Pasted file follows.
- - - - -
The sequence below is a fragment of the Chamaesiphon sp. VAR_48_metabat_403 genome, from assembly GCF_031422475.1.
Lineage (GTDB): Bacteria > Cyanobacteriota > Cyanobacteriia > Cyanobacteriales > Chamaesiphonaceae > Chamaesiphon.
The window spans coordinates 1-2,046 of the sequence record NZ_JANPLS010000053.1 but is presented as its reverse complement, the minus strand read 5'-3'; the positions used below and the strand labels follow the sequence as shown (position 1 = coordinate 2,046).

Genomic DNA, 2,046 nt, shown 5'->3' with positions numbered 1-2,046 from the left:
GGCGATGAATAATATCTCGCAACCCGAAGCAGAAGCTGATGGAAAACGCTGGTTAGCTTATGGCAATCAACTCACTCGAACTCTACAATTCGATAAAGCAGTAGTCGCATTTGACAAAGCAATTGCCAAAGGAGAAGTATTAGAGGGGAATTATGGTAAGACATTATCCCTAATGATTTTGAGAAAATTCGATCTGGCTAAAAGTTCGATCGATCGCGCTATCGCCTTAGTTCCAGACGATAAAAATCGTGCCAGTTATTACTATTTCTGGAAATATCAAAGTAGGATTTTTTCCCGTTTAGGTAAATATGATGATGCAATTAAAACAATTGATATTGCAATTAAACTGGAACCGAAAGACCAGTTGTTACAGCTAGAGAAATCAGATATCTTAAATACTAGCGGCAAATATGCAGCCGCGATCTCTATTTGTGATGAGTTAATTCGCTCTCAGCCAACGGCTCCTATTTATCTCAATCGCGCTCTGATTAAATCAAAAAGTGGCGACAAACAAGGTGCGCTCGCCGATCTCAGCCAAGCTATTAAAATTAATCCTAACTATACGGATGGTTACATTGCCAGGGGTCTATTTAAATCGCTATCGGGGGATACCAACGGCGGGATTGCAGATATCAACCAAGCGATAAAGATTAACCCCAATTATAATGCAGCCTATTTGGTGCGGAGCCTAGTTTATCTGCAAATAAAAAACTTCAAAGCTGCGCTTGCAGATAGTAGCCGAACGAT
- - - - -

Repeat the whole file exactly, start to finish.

The sequence below is a fragment of the Chamaesiphon sp. VAR_48_metabat_403 genome, from assembly GCF_031422475.1.
Lineage (GTDB): Bacteria > Cyanobacteriota > Cyanobacteriia > Cyanobacteriales > Chamaesiphonaceae > Chamaesiphon.
The window spans coordinates 1-2,046 of the sequence record NZ_JANPLS010000053.1 but is presented as its reverse complement, the minus strand read 5'-3'; the positions used below and the strand labels follow the sequence as shown (position 1 = coordinate 2,046).

Genomic DNA, 2,046 nt, shown 5'->3' with positions numbered 1-2,046 from the left:
GGCGATGAATAATATCTCGCAACCCGAAGCAGAAGCTGATGGAAAACGCTGGTTAGCTTATGGCAATCAACTCACTCGAACTCTACAATTCGATAAAGCAGTAGTCGCATTTGACAAAGCAATTGCCAAAGGAGAAGTATTAGAGGGGAATTATGGTAAGACATTATCCCTAATGATTTTGAGAAAATTCGATCTGGCTAAAAGTTCGATCGATCGCGCTATCGCCTTAGTTCCAGACGATAAAAATCGTGCCAGTTATTACTATTTCTGGAAATATCAAAGTAGGATTTTTTCCCGTTTAGGTAAATATGATGATGCAATTAAAACAATTGATATTGCAATTAAACTGGAACCGAAAGACCAGTTGTTACAGCTAGAGAAATCAGATATCTTAAATACTAGCGGCAAATATGCAGCCGCGATCTCTATTTGTGATGAGTTAATTCGCTCTCAGCCAACGGCTCCTATTTATCTCAATCGCGCTCTGATTAAATCAAAAAGTGGCGACAAACAAGGTGCGCTCGCCGATCTCAGCCAAGCTATTAAAATTAATCCTAACTATACGGATGGTTACATTGCCAGGGGTCTATTTAAATCGCTATCGGGGGATACCAACGGCGGGATTGCAGATATCAACCAAGCGATAAAGATTAACCCCAATTATAATGCAGCCTATTTGGTGCGGAGCCTAGTTTATCTGCAAATAAAAAACTTCAAAGCTGCGCTTGCAGATAGTAGCCGAACGAT